It was a symbolic gesture: the tree came from a northern French forest where 2,000 US Marines died during the First World War.
But a few days later, the tree was nowhere to be seen, having disappeared into quarantine.
"It is a quarantine which is mandatory for any living organism imported into the US," GerardAraud, then the French ambassador to America, wrote on Twitter, adding that it would be replanted later.
But it was never replanted: the tree died during its quarantine, the diplomatic source said.
#6481115 at 2019-05-12 22:14:34 (UTC+1) Q Research General #8287: Flour Power Flower Power The Roses and Cakes For Mama Edition
A recent report indicates that President Trump's son-in-law and advisor Jared Kushner suggested that then Secretary of State Rex Tillerson and other policy makers read a January 2018 Wall Street Journal piece regarding the cutoff of American funding for UNRWA, the international agency for Palestinian 'refugees.' As authors of the piece referenced in the leak, we are flattered. With the administration's much discussed peace plan to be announced in June, let us offer some last minute suggestions.
Information regarding President Trump's "plan of the century" is vague, with Kushner and other administration sources saying only that it will require "compromises from both sides" and that in the words of Secretary of State Mike Pompeo, it will "represent a significant change from the model that's been used."
Our first suggestion is therefore to not reveal the plan but to continue floating rumors and possibilities as a means of elucidating intentions.
Palestinian PM Shtayyah has already announced the plan will be "born dead" and that it is "financial blackmail." But Shtayyah also hinted that the Palestinian Authority would seek to develop the Palestinian economy and to reduce dependence on Israel. This leads to our next suggestion. Outside of the plan itself, American policy should offers development aid to specific sectors of the Palestinian economy in exchange for an enhanced version of the current status quo. Aid and normalization should be exchanged for security.
Importantly, US aid should not provided to the corrupt Palestinian Authority or even through traditional American means such as USAID, but rather through bilateral mechanisms directly to Palestinian industries through trade organizations and free trade agreements. Expediting visas, educational exchanges, arranging lines of credit, and other mechanisms that provide access to US markets will do more to develop industries and prosperity than top-down aid in the form of money to corrupt oligarchs.
The worst possible approach would be a titanic development plan such as that proposed by the RAND Corporation in 2007, which would sink billions into towns, roads, railroads, and other infrastructure. Elegant, artificial, and imposed, it would founder under its own costs and be crushed by corruption. The prognosis for economic development furthering normalization and peace with Israel is mixed. There are encouraging examples, such as the growing Palestinian high tech sector, which has important connections with its much larger Israeli counterpart and with global markets.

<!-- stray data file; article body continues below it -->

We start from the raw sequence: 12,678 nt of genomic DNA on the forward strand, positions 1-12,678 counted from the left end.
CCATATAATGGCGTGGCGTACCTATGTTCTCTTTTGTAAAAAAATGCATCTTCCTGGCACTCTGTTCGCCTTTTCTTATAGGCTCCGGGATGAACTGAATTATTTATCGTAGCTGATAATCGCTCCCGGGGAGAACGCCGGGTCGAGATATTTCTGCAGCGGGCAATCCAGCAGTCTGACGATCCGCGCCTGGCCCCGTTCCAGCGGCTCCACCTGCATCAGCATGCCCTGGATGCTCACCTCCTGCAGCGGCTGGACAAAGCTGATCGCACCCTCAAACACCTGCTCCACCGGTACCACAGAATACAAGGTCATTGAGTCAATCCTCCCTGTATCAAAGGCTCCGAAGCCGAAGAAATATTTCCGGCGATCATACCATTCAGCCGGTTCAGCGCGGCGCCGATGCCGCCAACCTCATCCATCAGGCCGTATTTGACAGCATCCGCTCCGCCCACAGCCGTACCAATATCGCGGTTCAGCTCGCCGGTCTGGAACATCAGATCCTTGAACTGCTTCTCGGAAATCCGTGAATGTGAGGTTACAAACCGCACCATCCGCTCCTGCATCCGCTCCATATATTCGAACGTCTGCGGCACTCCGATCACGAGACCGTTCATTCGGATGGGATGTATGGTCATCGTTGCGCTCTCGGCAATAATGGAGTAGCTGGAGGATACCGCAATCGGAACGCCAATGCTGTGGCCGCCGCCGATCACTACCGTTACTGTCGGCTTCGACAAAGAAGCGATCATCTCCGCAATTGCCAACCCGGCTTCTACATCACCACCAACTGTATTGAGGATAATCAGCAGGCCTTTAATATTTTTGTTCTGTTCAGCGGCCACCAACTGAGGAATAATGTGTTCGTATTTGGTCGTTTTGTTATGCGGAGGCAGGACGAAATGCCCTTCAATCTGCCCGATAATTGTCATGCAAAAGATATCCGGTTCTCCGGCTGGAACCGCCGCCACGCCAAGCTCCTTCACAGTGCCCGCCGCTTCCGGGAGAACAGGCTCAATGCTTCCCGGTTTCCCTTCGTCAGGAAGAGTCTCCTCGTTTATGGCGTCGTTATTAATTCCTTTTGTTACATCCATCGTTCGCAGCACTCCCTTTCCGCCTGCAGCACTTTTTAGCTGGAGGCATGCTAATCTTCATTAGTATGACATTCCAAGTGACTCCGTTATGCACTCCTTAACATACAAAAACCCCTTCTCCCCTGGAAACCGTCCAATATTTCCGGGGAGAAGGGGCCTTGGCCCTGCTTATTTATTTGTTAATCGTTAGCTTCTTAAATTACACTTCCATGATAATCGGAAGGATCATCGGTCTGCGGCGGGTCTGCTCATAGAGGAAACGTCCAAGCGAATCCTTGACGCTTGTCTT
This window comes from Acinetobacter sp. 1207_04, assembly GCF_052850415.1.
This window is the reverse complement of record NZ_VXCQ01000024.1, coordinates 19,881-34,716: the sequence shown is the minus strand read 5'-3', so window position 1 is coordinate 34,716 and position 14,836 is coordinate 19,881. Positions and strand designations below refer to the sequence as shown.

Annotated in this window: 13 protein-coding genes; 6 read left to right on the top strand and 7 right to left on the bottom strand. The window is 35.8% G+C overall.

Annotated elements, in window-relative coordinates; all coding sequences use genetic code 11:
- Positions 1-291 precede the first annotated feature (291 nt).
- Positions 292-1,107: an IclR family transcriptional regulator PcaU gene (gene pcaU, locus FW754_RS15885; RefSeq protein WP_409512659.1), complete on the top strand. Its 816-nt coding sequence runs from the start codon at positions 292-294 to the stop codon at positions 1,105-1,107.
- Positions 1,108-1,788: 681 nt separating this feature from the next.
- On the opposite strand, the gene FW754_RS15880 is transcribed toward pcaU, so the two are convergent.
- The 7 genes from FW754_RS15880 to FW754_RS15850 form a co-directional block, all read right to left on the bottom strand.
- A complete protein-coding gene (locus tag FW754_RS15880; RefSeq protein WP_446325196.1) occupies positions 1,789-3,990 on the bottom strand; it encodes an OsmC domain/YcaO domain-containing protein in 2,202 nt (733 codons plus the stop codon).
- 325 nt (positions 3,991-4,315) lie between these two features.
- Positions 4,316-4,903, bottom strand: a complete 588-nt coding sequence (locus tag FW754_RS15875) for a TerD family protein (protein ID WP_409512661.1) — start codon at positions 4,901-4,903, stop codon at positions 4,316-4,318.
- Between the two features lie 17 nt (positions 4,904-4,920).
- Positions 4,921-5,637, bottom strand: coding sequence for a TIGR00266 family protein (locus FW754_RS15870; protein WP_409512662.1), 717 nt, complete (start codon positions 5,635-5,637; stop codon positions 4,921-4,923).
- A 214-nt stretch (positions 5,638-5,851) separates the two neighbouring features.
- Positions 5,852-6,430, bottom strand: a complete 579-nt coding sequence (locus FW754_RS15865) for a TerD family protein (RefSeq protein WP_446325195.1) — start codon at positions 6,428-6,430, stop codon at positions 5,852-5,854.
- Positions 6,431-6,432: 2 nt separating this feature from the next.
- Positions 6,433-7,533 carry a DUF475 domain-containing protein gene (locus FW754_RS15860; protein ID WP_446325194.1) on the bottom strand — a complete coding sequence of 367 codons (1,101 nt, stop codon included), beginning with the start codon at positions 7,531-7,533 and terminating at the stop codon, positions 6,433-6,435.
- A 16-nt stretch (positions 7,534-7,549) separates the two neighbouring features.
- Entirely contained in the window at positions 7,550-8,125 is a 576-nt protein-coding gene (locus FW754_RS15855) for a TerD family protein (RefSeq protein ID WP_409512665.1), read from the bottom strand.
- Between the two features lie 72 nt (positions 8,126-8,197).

Wealth is no guarantee that animosity will be overcome. For example, Palestinian billionaire industrialist Munib al-Masri recently claimed that "No Palestinian can agree to less than what Yasser Arafat agreed to: the 1967 borders, East Jerusalem as the capital, and the return of the refugees. It's impossible for anyone to agree." Traditional elites will not accept new realities, not least that the 'right of return' for Palestinians to homes formerly in Israel is off the table. But new elites might.
As for borders, the recent claim by Palestinian negotiator Saeb Erekat that in 2008, then Israeli PM Ehud Olmert offered PA President Mahmoud Abbas more than 100% of the West Bank, throwing in additional square kilometers so Abbas could claim victory, symbolizes the problem. But such offers are no longer on the table, thanks to both the growth of Israeli communities across the Green Line and Hamas's rule in Gaza. This is why any plan for Gaza must be separated from that for the West Bank. Most Israelis have been vague about the plan, but the far right expressed strong opposition, particularly before the Israeli election. Palestinian rejection of the plan will further embolden the Israeli right and impel PM Benjamin Netanyahu to extend sovereignty to Israeli settlements or even annex the entire West Bank, while simultaneously empowering Islamists in Qatar, Iran, and elsewhere. Preemptive Palestinian rejection is a strategic mistake that gives up the chance for meaningful pressure on Israel regarding borders and Palestinian autonomy.